Tuesday, August 25, 2009

How to season your cast iron skillet

A properly seasoned cast iron skillet is an excellent culinary tool; for cooking up a shore lunch, sauteing fresh duck breast with a side of eggs for an after hunt brunch, or making a stir fry from the previous post. If you are just purchasing a cast iron frying pan or are restoring an old one, the first thing to be done is to scrub it well with steel wool and hot water to remove any manufacturing film or rust. Once it is thoroughly clean and dry, heat the pan over medium to medium high heat until hot and then rub vegetable (olive is best) oil into the hot pan. Wipe out excess oil. This process may need to be repeated again until a smooth, slick surface is created. You now have a seasoned cast iron pan. An old-fashioned cast iron skillet should not be washed with soap and water because it will rust and not have the "seasoning" that prevents food from sticking. Rather, to clean your cast iron skillet, sprinkle some coarse salt (pretzel salt works great, but any salt will do) and a drop of olive oil in your pan and rub it with a cloth to remove any food and particulates. The salt helps with abrasion and to sanitize. Then heat your pan over medium high heat for a few minutes and wipe the pan out again with a paper towel or clean cloth. You may need to add a few drops more olive oil before heating the pan to create the nice seasoning (this is especially true if you are seasoning a new pan or had been cleaning with water and soap in the past). If you clean your cast iron skillet with salt and oil each time, you will have a natural non-stick fry pan. And yes, you do get extra iron in your diet when using a cast iron skillet!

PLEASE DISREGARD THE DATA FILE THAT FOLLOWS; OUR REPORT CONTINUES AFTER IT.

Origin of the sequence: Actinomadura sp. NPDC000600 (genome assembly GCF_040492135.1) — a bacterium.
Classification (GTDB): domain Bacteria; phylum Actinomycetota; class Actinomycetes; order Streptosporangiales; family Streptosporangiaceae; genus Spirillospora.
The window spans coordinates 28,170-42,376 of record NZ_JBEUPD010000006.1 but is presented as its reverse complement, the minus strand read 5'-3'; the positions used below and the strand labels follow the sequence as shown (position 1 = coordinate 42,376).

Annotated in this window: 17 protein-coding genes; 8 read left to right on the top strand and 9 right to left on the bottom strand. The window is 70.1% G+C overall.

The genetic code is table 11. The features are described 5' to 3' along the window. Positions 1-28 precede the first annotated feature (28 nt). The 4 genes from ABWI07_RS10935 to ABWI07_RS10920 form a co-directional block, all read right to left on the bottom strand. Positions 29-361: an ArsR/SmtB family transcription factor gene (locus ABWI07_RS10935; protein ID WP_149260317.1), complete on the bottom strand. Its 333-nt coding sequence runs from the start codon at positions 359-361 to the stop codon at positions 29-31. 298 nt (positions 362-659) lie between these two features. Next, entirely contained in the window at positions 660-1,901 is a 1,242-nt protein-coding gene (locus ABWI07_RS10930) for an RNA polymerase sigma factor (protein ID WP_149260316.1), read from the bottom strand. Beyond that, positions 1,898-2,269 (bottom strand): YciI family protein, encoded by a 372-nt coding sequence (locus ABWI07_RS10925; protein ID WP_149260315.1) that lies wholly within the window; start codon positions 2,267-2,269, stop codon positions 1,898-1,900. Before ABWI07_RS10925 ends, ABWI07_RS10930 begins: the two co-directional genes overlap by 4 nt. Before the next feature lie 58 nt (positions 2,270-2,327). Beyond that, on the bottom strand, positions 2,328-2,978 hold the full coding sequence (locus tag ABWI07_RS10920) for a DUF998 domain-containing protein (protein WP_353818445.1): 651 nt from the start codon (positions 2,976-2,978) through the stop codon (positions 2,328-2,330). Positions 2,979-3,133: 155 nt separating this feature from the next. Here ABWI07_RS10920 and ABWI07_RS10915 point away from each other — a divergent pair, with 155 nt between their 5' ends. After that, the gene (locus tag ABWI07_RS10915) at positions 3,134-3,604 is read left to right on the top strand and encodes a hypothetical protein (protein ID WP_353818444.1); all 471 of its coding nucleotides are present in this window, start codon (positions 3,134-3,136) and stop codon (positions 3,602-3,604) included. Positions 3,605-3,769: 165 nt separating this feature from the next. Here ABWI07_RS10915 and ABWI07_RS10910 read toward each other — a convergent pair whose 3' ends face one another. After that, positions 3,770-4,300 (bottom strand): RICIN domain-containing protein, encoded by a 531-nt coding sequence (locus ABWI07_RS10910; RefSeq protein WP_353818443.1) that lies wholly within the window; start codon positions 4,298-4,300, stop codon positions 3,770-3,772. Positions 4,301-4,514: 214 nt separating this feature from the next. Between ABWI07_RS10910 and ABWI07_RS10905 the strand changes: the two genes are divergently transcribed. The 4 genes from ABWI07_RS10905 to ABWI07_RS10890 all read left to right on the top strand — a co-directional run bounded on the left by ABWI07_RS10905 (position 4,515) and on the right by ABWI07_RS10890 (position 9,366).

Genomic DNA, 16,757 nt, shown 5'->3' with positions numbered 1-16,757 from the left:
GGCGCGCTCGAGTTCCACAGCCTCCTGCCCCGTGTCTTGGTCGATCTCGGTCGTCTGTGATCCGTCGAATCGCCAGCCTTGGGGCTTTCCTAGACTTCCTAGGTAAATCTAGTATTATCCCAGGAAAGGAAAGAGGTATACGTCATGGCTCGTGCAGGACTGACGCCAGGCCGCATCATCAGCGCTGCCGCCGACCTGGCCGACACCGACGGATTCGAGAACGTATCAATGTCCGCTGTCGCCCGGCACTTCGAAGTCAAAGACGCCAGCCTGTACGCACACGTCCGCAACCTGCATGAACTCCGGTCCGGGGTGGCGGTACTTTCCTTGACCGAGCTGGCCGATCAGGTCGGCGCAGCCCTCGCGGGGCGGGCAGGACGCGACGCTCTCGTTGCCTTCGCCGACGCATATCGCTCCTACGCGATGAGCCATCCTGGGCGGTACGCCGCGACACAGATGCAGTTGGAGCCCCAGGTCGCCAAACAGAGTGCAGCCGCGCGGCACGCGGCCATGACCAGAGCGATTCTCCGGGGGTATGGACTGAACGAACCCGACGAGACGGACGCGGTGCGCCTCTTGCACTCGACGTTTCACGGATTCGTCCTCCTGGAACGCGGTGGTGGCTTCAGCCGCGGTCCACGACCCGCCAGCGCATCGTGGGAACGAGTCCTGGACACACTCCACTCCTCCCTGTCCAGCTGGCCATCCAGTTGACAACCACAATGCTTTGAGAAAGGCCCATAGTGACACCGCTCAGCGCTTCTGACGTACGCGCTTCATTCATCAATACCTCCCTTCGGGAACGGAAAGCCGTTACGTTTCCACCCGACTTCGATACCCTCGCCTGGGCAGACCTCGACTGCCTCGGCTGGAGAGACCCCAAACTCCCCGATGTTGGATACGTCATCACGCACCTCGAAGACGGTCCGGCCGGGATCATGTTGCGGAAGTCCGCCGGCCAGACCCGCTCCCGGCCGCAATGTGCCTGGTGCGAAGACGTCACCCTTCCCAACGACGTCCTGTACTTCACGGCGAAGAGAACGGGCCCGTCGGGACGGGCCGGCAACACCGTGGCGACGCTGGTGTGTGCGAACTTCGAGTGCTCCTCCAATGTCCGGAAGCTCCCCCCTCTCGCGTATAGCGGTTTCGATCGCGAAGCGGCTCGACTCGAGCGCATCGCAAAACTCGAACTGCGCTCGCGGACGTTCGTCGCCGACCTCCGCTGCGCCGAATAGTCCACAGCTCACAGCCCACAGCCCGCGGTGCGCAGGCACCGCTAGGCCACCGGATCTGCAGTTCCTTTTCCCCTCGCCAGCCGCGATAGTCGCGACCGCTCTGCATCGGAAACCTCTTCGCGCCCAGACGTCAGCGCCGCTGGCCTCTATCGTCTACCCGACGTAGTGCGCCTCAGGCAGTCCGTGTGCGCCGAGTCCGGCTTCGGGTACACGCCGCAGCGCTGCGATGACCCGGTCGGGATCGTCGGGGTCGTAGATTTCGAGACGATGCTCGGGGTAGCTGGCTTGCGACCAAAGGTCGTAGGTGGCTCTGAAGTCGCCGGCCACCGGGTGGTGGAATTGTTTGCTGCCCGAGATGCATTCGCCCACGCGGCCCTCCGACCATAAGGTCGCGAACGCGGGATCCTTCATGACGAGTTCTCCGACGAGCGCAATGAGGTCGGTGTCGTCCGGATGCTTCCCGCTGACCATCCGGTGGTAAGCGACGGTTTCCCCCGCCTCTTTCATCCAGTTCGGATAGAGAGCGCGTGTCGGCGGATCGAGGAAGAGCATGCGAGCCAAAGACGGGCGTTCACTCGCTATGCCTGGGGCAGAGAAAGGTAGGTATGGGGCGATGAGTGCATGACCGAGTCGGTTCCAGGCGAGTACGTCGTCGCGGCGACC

Friday, August 14, 2009

Dog Days of Summer

August is an excellent time to start cleaning out the freezer. You may have some venison packages tucked in the back, perhaps a duck breast or pheasant buried in the deep freeze. Some of this meat may even have a little freezer burn on an outer edge. But before you decide to cook them up for the pooch, here are some ways to make those lost freezer relics tasty.

First, defrost the meat safely in the refrigerator. Then look for any whitish discoloration along the edges where it may have gotten freezer burn and trim this off.

Stir Fry with Seasonal vegetables (and out of season meat)
1/4 cup soy sauce (low sodium preferably)
1/4 cup sherry or chicken broth (or water if need be)
1 clove minced garlic
1 tsp. ginger
1 Tbsp brown sugar or honey
pinch of red pepper flakes or cayenne to taste
1 Tbsp olive oil
1 lb. game meat (such as venison steak, duck breast, pheasant or quail) sliced- you may want to tenderize the meat before slicing by pounding it with a meat mallet.
2 Tbsp. flour, seasoned to taste with salt and pepper
2 cups of fresh sliced vegetables, such as carrots, zucchini, sweet peppers, brocoli, greens beans, etc (you can use frozen veggies in a pinch)

In a small bowl mix together the soy sauce, sherry (or chicken broth), garlic, ginger, brown sugar or honey, and red pepper. Set aside. Heat olive oil in a heavy skillet or wok over medium high heat. Dredge the meat in the seasoned flour and put in skillet with hot oil to brown meat. Cook about 3 minutes and then add the vegetables. Cook for another minute or two stirring constantly. Add the soy sauce mix and stir until sauce thickens, 1-3 minutes (if sauce doesn't thicken enough to your liking, you may add 1 Tbsp cornstarch mixed in 1 Tbsp water or chicken broth to the pan). Serve over whole grain rice.